eZip Trailz Commuter Low Step

Meg

New Member
I'm on probably my 8th round of research into ebikes since I've finally decided to sell my Ninja 250 and use the proceeds for a starter ebike. I saw your review and you seem pretty impressed with this model. On the surface, it seems ideal - I live in a small New England city with a few big hills. But it's all relative considering I'm from Chicago, which is a very big city and has only one "hill" that everyone finds when they're first learning how to drive a manual transmission ;). I would probably ride as alternative transportation - work (I own a shop) and errands that are within 2 or 3 miles.

I like the fact that the eZip is both PAS and TAG and it seems pretty sturdy. But like anything, the price worries me in comparison to other bikes of the same style. Then again, they seem to be up for more heavy duty use and longer trips. I guess what I'm asking is if discounters are selling this bike, am I going to have to worry that it will overheat on a 30º incline for 2 blocks? (as a small business owner, of course I've found a local dealer).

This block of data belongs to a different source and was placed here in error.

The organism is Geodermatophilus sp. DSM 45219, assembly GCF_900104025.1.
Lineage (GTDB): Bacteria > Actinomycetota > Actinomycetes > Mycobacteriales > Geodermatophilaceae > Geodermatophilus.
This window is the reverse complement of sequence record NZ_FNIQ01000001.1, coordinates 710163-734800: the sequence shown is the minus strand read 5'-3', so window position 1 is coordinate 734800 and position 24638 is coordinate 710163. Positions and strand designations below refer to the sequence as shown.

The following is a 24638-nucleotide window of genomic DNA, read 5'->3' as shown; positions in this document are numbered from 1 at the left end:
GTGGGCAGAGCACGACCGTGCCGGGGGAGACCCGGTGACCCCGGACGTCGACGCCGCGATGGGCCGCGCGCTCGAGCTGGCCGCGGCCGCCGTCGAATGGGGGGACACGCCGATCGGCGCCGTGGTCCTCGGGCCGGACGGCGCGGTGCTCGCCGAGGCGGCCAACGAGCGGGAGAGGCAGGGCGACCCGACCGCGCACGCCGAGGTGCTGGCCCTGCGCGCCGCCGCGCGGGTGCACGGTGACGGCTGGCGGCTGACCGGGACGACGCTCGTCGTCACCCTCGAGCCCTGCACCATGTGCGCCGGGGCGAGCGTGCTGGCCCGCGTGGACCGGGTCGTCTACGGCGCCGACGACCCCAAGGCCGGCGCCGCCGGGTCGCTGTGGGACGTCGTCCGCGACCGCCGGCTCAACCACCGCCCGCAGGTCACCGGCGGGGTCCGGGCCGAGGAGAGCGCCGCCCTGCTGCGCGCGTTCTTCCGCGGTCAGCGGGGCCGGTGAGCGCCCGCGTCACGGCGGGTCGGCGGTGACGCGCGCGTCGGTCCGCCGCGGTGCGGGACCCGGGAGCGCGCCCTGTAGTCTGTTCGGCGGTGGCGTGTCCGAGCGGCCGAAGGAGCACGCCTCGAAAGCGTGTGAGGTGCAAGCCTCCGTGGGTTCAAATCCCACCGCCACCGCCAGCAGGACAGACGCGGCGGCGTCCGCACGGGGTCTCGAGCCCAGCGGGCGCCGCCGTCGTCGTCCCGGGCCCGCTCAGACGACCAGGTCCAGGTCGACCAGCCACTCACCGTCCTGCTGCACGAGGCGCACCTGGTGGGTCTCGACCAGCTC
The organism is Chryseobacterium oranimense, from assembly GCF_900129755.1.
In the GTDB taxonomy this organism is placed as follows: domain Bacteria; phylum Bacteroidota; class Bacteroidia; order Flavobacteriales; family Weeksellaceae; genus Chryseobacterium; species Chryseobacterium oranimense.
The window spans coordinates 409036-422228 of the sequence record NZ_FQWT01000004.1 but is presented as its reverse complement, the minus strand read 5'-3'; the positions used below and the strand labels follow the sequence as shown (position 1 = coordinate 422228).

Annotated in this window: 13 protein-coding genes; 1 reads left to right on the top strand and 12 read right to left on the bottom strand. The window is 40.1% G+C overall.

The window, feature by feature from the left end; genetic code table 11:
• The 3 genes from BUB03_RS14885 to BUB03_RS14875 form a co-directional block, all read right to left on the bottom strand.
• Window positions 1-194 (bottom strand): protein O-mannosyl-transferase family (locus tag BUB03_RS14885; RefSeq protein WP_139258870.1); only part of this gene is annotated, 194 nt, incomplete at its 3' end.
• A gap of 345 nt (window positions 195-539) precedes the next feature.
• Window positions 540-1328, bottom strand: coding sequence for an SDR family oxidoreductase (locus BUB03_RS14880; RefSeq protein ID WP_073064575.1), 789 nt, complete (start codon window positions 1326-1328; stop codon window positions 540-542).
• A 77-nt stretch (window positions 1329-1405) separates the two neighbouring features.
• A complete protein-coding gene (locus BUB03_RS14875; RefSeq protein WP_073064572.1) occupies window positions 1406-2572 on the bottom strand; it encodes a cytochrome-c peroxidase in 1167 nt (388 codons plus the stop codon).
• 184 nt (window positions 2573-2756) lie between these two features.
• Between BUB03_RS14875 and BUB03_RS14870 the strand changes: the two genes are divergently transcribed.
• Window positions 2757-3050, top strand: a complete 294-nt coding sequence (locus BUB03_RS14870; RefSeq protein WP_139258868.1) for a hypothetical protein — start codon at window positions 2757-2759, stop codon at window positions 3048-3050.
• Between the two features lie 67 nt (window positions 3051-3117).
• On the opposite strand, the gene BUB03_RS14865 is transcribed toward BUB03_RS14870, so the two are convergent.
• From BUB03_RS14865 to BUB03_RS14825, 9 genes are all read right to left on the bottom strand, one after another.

Thanks!
Meg
 

calvin

Active Member
Currie's website says the top speed of that model is "up to 15mph". It would depend on how "big" your big hills are. I like 50o watt internally geared rear hub motors, this bike has a 450watt. With hills probably 48v batteries, this bike has 24v. But then I have as of now, no experience with riding ebikes. This is to change shortly.....Court or Larry has all the experience/knowledge I am sure that one or both will answer soon.
 

Court

Administrator
Staff member
Hey Meg, welcome to the community! I completely understand where you're coming from because there are so few sub-$1,000 ebikes out there and even fewer from large reputable companies, like Currie.

I was excited during the review because the Commuter edition comes with several great options that the standard Trailz does not (fenders, chain guard and most importantly Lithium-ion battery). The big downsides remain that all of the weight is in the rear but since the battery is so much lighter than sealed Lead acid (SLA) that concern is somewhat alleviated. The motor is of unique design, requiring a second chain and side mount vs. in-hub. This may make changing flats harder... I'm sure you've read the review so I won't go on telling you stuff that you already know ;)